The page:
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Get to know new Cubs pitching coach Jim Hickey

And a few more thoughts on the Cubs coaching staff changes.

Kim Klement-USA TODAY Sports

The hire of Jim Hickey as Cubs pitching coach had been predicted for several days before word got out late Thursday that he had been hired. It’s yet to be confirmed by the team, and likely now won’t until at least the next World Series off day on Monday.

But it was apparently the bullpen failure of the postseason, along with some issues in the starting rotation the first half, that led the Cubs to think that a new approach was needed and to the dismissal of Chris Bosio. And that appears to be all this is: a new message for Cubs pitchers. Sometimes that’s necessary, and Hickey was let go by the Rays October 3, before the Cubs even played one postseason game this year.

The fact that Maddon and Hickey worked together for many years in Tampa makes this a logical pairing again; there were rumors this might happen when Maddon was first hired before the 2015 season, but Bosio had three good years with the Cubs staff before that, especially in helping to remake Jake Arrieta.

There’s another thing perhaps at work here. With Hickey having done good work in Tampa, it might be a way to help lure Rays free agent Alex Cobb or former Rays pitcher Jake McGee to the North Side. This Jon Heyman article, written before the hire of Hickey became news Thursday, suggests the Cobb connection, at least, might work in the Cubs’ favor:

Of even greater interest, whichever team signs Hickey could have an enhanced chance at free agent pitcher Alex Cobb, the best of the under-30 pitchers. Cobb and Hickey have a very tight relationship.

Cobb makes a lot of sense for the Cubs; they’re looking for a starting pitcher as Arrieta and the likely retirement of John Lackey create openings on the staff, and Cobb has had several solid years as a starter for the Rays, including four seasons when Maddon was the manager there.

I could have done a lot of research on Jim Hickey and presented it to you here, but fortunately for me — and you — that was already done by Ian Malinowski of our SB Nation Rays site DRays Bay. Shortly after Hickey was let go by the Rays earlier this month, Malinowski posted this long, well-researched article on Hickey, his years with the Rays, and his approach to pitching.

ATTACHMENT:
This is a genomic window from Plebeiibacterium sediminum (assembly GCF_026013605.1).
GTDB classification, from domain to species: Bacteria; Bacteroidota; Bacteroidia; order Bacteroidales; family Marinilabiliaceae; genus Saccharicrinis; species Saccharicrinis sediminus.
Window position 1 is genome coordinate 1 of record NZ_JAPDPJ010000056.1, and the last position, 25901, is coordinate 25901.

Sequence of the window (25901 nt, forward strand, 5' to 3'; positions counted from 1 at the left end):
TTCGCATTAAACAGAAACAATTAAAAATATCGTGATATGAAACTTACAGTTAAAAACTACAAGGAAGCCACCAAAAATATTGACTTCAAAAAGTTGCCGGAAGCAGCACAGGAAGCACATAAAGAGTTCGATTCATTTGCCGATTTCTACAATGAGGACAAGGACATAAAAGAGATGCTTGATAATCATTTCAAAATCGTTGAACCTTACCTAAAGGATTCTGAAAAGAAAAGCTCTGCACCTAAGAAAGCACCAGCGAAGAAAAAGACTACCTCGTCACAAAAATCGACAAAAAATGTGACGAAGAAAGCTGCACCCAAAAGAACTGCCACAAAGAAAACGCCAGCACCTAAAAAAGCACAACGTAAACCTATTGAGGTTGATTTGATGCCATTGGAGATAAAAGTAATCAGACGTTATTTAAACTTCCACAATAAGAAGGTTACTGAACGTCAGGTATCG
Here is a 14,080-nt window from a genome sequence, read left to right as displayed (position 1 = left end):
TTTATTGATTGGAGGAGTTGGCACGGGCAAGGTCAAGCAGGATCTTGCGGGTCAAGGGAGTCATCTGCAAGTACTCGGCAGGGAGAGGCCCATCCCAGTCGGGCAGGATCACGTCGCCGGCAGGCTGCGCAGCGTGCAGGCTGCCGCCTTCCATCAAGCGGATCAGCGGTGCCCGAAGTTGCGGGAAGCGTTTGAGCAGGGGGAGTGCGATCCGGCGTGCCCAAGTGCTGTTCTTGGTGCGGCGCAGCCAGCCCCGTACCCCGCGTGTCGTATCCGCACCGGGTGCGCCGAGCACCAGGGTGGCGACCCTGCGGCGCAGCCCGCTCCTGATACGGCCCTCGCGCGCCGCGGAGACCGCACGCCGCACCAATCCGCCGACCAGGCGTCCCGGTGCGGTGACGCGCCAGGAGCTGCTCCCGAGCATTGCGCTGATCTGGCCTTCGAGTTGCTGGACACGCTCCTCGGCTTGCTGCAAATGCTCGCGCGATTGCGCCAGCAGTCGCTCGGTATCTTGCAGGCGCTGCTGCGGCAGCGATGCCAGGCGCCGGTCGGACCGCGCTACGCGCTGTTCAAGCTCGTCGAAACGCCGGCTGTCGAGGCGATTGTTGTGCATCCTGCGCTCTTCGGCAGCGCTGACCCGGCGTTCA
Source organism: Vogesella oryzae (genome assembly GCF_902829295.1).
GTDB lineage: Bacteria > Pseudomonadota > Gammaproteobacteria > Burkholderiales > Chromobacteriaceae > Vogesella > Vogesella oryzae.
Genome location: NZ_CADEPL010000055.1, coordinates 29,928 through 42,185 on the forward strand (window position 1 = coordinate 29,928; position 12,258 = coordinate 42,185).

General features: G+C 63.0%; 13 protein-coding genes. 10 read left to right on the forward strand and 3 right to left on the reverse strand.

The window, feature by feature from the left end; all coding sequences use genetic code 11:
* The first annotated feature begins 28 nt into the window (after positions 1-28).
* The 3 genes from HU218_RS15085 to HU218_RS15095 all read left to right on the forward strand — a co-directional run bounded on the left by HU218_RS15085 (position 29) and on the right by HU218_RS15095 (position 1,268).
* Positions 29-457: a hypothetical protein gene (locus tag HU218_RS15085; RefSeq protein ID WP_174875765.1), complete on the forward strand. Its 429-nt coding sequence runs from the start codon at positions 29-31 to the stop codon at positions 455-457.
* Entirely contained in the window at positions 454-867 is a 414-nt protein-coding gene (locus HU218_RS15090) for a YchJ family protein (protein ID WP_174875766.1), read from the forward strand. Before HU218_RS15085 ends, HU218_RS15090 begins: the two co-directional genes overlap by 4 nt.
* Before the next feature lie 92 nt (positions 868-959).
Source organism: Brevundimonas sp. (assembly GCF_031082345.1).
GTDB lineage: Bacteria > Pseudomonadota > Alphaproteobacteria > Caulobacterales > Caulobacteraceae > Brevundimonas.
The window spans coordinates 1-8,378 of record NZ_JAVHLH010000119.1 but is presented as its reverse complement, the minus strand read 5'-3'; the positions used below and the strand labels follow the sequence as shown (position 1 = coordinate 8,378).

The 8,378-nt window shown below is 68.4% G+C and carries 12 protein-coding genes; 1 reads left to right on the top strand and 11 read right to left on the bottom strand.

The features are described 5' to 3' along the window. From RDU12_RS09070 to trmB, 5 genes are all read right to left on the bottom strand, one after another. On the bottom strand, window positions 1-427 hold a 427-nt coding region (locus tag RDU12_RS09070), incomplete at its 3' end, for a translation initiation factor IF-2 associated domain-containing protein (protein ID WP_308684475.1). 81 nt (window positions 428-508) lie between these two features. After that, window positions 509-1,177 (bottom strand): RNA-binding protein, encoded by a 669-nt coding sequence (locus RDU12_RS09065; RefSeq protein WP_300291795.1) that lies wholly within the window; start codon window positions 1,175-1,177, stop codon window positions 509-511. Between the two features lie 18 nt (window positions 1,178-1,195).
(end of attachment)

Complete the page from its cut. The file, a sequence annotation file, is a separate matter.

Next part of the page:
He separated his article into five main areas regarding the way Hickey works with pitchers. I’ll recommend that you read the entire article, but the five areas are:

  • If you have a good changeup, throw it to both sides of the plate, against both same-handed and opposite-handed batters.
  • Don’t be shy about throwing your best pitch early in the count to get ahead, rather than saving it exclusively for two-strike counts.
  • If you have a four-seam fastball with good rise, throw it high in the zone, or just above. That’s a strikeout pitch.
  • These are nice rules. Don’t fall in love with them. If you’re a square peg, let’s find you a square hole.
  • Pitch with confidence.

Most important, I think, are the last two. You can’t have a one-size-fits-all philosophy with pitchers. The Cubs have Kyle Hendricks, who can’t break 90 miles per hour most times. But he has a changeup that can be devastating even when hitters know it’s coming. Then there are guys like Carl Edwards Jr., who can throw 95-plus with regularity. You can’t coach everyone on the staff with the same ideas.

I’m definitely on board with “throwing your best pitch early in the count to get ahead, rather than saving it exclusively for two-strike counts.” Or even when you are ahead; too many times I’ve seen pitchers get ahead of hitters 0-2, then nibble away in an effort to get hitters to swing at pitches outside of the zone. Unless you’re someone like Hendricks who is excellent at locating, doing things like this is soon going to make the count 3-2. Only seven teams in baseball this year issued more walks than the Cubs staff did; that was far worse than they did in 2016, when they ranked 17th in fewest walks (and that’s still not great).